The Military Mask
The military wing of Hamas, known as the Izz ad-Din al-Qassam Brigades, is still Hamas. In fact, it embodies the core purpose of Hamas – to carry out war against Israel and establish an Islamic state. According to the Hamas charter, “Israel will exist and will continue to exist until Islam will obliterate it, just as it obliterated others before it.” Hamas has murdered hundreds of Israeli in suicide bombings and shooting attacks and has launched thousands of rockets.
Meanwhile, hundreds of incendiary kites and balloons launched across the Gaza-Israel border have incinerated thousands of acres of farmland and forests and killed livestock.
Rockets launched from Gaza have destroyed homes and sent residents of southern Israel and Jerusalem fleeing to bomb shelters.
The Social Services Mask
The social service wing of Hamas, designated as Dawah, is the terrorist group's most deceiving mask. The so-called charity arm obfuscates the reality that the group's political arm has intensified the poverty and plight of Gazans, which Dawah allegedly swoops in to fix. The ostensible benevolence effectively takes attention away from Hamas's covert military operations. While Hamas does run schools, hospitals, orphanages, and food banks, it uses many of those facilities to store weapons and hide underground tunnels used to smuggle those weapons into and out of neighboring Israel and Egypt.
More than 100 children reportedly have died working in the tunnels. In addition, the United Nations Relief and Works Agency, which runs about 500 of its own schools in Gaza, has been forbidden by Hamas from teaching any human rights curriculum. Hamas also dictates that teaching the Holocaust in schools constitute a "war crime."
It's also unclear how many patients Hamas hospitals serve. The Palestinian Health Ministry run by Hamas has been found to inflate the numbers of casualties after conflicts with Israeli security forces. It also has created propaganda by attributing deaths from natural causes to clashes with Israel.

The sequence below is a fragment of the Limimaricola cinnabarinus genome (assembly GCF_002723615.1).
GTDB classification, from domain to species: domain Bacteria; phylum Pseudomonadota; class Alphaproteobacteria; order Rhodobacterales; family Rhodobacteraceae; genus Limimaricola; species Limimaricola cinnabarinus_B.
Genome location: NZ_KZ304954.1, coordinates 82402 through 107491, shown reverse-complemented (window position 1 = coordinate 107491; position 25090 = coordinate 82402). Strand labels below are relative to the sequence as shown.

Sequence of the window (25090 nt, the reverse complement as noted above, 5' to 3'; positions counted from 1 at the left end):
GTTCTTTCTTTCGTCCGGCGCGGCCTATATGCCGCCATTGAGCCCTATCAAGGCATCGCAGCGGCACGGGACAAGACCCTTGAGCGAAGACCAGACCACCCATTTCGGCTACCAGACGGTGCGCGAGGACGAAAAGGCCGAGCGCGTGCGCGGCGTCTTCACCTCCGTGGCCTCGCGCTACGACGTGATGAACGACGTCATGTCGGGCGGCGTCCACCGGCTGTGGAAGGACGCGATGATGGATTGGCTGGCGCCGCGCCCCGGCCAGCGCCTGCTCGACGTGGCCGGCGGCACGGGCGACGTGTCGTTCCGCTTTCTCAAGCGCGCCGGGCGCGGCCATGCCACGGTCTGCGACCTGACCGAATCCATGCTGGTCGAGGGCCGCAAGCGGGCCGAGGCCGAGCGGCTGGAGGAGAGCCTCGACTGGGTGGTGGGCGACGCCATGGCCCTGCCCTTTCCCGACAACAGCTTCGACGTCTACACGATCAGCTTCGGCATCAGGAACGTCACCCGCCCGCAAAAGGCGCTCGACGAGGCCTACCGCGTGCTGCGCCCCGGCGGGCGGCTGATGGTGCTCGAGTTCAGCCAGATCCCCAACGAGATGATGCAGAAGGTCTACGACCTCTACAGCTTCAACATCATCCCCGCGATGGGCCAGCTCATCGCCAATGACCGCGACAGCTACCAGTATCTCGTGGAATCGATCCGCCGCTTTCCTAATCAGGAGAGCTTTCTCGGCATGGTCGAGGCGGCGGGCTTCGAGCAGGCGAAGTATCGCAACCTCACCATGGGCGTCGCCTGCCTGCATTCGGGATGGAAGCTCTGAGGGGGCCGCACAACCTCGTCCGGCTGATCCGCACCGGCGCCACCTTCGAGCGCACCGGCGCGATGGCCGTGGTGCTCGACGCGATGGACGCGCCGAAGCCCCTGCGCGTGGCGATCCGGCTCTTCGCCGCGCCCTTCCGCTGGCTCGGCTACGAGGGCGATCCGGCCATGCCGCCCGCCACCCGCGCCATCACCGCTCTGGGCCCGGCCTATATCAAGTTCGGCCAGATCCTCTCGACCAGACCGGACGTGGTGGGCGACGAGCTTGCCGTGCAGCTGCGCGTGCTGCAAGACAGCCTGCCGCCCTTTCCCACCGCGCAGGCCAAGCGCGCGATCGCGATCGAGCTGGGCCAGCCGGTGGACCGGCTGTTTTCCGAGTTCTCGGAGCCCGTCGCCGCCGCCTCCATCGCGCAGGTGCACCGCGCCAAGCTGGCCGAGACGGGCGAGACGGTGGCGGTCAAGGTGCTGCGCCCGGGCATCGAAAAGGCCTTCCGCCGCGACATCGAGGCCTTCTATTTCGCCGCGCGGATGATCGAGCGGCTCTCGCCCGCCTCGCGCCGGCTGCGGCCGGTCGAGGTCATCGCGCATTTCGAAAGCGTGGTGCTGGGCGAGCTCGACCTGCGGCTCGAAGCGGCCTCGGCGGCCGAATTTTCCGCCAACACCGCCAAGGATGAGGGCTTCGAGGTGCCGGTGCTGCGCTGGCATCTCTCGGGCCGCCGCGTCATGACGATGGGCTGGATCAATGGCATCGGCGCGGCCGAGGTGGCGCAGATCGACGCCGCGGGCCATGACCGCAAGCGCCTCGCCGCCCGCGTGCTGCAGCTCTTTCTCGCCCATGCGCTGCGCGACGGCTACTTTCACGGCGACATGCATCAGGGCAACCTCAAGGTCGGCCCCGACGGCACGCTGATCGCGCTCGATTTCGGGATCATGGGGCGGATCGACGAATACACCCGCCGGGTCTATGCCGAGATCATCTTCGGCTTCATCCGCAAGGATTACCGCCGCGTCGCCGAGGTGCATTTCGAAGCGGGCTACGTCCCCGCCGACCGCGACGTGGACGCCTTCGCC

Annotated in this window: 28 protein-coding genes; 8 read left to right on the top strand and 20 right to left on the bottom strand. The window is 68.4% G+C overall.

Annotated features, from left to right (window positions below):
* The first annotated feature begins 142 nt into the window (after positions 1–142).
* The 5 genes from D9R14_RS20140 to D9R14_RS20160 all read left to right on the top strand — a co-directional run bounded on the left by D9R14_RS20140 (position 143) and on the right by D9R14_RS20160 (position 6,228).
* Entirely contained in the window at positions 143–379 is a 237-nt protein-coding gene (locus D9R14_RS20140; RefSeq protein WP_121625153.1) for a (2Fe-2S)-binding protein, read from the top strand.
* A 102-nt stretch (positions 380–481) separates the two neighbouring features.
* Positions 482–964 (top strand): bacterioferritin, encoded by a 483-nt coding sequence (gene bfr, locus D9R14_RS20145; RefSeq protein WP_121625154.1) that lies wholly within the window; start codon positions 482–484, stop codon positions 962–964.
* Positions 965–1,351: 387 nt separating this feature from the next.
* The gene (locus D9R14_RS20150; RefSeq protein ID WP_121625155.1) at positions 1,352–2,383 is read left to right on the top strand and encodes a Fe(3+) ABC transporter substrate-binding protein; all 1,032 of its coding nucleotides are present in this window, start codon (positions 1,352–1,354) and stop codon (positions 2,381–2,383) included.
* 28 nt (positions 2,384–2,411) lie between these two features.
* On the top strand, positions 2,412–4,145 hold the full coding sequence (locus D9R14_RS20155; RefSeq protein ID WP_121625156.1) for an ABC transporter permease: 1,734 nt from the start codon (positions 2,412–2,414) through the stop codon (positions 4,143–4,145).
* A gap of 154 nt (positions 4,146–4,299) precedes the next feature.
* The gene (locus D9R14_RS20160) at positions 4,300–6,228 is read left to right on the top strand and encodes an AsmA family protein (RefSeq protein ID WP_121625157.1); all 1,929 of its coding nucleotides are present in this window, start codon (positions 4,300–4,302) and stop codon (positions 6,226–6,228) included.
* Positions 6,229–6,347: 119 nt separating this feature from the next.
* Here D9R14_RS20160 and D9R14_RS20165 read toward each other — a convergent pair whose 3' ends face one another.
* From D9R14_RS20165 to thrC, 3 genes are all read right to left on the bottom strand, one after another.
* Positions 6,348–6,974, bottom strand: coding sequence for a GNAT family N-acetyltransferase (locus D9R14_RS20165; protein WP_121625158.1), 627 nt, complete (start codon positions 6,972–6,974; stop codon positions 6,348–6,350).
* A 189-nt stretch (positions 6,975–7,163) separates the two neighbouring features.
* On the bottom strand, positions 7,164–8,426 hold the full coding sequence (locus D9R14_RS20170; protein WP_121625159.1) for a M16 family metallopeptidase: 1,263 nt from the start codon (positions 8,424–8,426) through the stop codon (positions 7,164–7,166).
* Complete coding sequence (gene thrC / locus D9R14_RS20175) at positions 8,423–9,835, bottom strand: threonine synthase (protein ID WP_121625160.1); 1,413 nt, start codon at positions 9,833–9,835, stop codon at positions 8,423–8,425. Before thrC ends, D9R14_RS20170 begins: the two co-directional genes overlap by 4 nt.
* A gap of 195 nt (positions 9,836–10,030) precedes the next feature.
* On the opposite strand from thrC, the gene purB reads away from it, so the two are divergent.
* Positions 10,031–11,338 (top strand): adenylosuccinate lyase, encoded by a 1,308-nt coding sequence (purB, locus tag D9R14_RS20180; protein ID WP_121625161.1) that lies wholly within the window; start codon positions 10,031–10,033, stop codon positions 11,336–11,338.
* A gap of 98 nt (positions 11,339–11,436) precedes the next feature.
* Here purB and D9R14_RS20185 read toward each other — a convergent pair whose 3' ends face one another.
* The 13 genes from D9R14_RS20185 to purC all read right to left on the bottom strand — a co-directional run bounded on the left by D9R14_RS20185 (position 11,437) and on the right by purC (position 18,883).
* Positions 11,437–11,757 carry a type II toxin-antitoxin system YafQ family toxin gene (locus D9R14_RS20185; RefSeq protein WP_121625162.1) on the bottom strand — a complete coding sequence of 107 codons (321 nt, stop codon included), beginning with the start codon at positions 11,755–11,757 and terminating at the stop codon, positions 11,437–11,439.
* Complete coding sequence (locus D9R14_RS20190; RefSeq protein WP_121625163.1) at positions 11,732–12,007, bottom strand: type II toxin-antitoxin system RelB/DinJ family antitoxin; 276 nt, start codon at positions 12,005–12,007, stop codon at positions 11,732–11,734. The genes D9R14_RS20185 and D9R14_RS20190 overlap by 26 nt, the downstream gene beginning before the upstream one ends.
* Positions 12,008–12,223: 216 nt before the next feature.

The Religious Mask
Translated from Arabic, Hamas means zeal. An offshoot of the Muslim Brotherhood, the movement was founded by Imam Sheikh Ahmed Yasin in 1988, shortly after the start of the First Intifada. Much like its parent organization, Hamas recruits in mosques and universities, using Islam as a frame of reference, but with an extremist interpretation. Its charter defines the Islamic Resistance Movement as “a distinguished Palestinian movement, whose allegiance is to Allah, and whose way of life is Islam. It strives to raise the banner of Allah over every inch of Palestine.” But the extremists also consider nationalism part of its religious belief and jihad the only path to success.
Since seizing power in Gaza in 2006, Hamas has imposed an increasing number of Islamic restrictions on the territory’s residents, including bans on organizing concerts and festivals for singing or dancing, directives on clothing for university students, gender segregation in schools, and a ban on the employment of male teachers at female schools. According to the U.S. State Department’s 2017 Human Rights report, Hamas authorities imposed widespread and arbitrary “morality codes” against women.